I don't know what it meant unfortunately but I knew it would be smart.
Yes and yes @Rays74
Warm fronts have sometimes passed through SEQ but they're not very common. The thing to remember here is that the MSLP charts you see on the Bureau's website have been traditionally been done by the Bureau's National Meteorological and Oceanographic Centre located at head office in Melbourne. And they've always been notorious in weather circles for their reluctance to draw in fronts, especially warm fronts, even when there's clear evidence of their presence (horizontal and vertical temp gradients, obs, characteristic cloud patterns, etc). It's been a pet hate of mine and some others I know. In fact, you could pretty much safely ignore them as far as identifying whether there's a warm front somewhere or not.
You'll often see warm fronts and occluded fronts marked on charts from many other national weather agencies which cover this area such as the NZ Met Service (although they do tend to overdo it a bit), NOAA's central Pacific branch, etc.
In general, large warm fronts tend to be more common during northern hemisphere winters, especially in the US where it's common to get a warm moist airmass coming up from the Gulf and overrunning a mass of very cold air that's been sitting over the interior. In the southern hemisphere, they're a bit less common but they tend to affect the Southern Ocean more than Australia... although on occasion, they can also affect TAS and VIC.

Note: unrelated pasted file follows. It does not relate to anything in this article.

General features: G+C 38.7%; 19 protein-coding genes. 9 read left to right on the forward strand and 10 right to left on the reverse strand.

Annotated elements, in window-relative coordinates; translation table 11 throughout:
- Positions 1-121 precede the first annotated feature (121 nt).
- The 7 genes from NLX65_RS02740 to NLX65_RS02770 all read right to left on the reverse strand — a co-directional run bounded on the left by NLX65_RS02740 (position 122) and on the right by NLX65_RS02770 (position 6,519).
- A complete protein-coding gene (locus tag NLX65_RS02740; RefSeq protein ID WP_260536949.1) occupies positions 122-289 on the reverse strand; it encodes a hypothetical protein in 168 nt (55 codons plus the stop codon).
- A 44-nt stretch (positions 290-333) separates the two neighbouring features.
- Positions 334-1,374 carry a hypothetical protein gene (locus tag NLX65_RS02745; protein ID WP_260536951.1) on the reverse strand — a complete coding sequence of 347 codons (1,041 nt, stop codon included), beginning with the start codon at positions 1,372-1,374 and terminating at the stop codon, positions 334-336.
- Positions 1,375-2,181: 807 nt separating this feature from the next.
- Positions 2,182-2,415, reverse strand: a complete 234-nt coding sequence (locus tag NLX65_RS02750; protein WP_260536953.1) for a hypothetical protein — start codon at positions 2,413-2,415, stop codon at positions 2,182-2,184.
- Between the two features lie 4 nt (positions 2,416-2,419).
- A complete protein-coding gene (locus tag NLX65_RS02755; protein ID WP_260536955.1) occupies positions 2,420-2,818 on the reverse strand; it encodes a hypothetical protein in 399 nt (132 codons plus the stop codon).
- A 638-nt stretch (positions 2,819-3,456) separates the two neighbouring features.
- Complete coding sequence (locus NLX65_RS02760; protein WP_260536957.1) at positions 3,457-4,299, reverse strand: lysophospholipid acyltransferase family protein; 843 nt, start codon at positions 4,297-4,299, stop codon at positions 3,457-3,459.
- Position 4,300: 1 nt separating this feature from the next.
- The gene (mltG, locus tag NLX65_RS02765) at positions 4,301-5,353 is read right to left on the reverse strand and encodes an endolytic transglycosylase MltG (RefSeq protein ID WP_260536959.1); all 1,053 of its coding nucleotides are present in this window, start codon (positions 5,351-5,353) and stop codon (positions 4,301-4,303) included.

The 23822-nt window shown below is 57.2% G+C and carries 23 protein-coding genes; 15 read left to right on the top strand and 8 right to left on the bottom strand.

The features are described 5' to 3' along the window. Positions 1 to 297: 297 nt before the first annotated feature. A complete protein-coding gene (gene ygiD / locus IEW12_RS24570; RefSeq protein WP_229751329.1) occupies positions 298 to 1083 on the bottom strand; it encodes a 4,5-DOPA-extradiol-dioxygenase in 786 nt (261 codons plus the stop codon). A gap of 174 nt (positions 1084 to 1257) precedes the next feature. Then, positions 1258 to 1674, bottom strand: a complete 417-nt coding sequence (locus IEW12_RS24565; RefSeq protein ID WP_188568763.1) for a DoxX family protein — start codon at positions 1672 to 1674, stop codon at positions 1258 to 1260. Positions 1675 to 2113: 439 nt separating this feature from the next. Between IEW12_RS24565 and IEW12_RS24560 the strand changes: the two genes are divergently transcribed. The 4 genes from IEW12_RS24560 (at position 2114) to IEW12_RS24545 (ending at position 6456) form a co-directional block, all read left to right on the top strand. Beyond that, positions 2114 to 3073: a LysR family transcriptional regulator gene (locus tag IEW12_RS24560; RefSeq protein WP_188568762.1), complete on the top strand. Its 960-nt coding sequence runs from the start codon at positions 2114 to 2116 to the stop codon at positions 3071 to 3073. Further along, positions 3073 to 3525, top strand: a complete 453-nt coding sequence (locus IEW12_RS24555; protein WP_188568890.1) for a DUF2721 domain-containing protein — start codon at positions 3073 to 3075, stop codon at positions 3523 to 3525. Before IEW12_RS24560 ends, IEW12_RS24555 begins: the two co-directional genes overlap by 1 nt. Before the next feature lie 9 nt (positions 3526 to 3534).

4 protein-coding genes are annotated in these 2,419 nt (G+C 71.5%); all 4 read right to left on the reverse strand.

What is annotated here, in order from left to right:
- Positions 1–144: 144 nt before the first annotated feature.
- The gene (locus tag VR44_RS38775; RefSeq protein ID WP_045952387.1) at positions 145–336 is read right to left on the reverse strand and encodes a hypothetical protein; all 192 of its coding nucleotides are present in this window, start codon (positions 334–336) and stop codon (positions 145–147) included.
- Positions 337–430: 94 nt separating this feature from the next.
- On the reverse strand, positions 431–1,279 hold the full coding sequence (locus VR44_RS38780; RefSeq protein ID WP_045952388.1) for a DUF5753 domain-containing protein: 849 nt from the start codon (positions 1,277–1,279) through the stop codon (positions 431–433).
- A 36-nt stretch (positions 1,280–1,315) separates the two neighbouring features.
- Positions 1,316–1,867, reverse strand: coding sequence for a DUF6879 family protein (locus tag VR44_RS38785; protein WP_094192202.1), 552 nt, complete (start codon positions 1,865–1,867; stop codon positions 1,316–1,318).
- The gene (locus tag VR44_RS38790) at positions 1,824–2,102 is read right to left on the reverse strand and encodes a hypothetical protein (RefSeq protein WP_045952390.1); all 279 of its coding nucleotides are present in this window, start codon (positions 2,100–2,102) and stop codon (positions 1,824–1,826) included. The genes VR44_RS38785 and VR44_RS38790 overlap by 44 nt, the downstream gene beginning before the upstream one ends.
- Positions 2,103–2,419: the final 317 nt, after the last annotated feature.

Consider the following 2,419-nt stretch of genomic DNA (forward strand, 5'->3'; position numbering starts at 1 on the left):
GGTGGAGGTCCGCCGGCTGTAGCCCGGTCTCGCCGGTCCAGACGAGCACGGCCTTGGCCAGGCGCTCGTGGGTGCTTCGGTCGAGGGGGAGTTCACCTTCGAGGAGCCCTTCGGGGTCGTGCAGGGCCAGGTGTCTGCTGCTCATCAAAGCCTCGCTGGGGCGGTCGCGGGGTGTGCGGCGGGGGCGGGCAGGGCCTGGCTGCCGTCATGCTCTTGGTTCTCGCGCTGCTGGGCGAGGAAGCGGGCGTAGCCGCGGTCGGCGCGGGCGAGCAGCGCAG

When warm fronts occur here in SEQ (which are hardly ever marked on the standard MSLP charts), they tend to be on a smaller scale and typically occur when a front/coastal change that's just passed through lags back onto the coast and starts curling around as a localised area of low pressure starts to form on its tip. This can also be in conjunction with an east coast low or a subtropical low that manages to wander just inland of the coast. You'll then sometimes see a frontal structure start to develop from it with a small warm front structure extending out to its east. This front then usually pushes south along the coast as the warm moist air being drawn down the eastern flank of the low runs into the cooler air to the south. When this happens, it's usually only the coastal fringe that gets affected by the front. It looks quite obvious on satpics, obs, and model maps, and as the warm front pushes south, you'll see winds suddenly shift from cool E or SE'lies around to warmer N or NE'ies and a sudden temp rise, sometimes even against the diurnal trend.
The first bunch of images above are some examples of warm fronts that have occurred in the Tasman Sea and the Southern Ocean using EC winds, temps and precip.
The last animation above is a less common example of one a few years ago that occurred in SEQ. This one involved a more localised disturbance near the coast which then extended a warm front out to its east - this subsequently pushed down the coast with an accompanying temp rise and wind shift in the obs at the locations it passed over.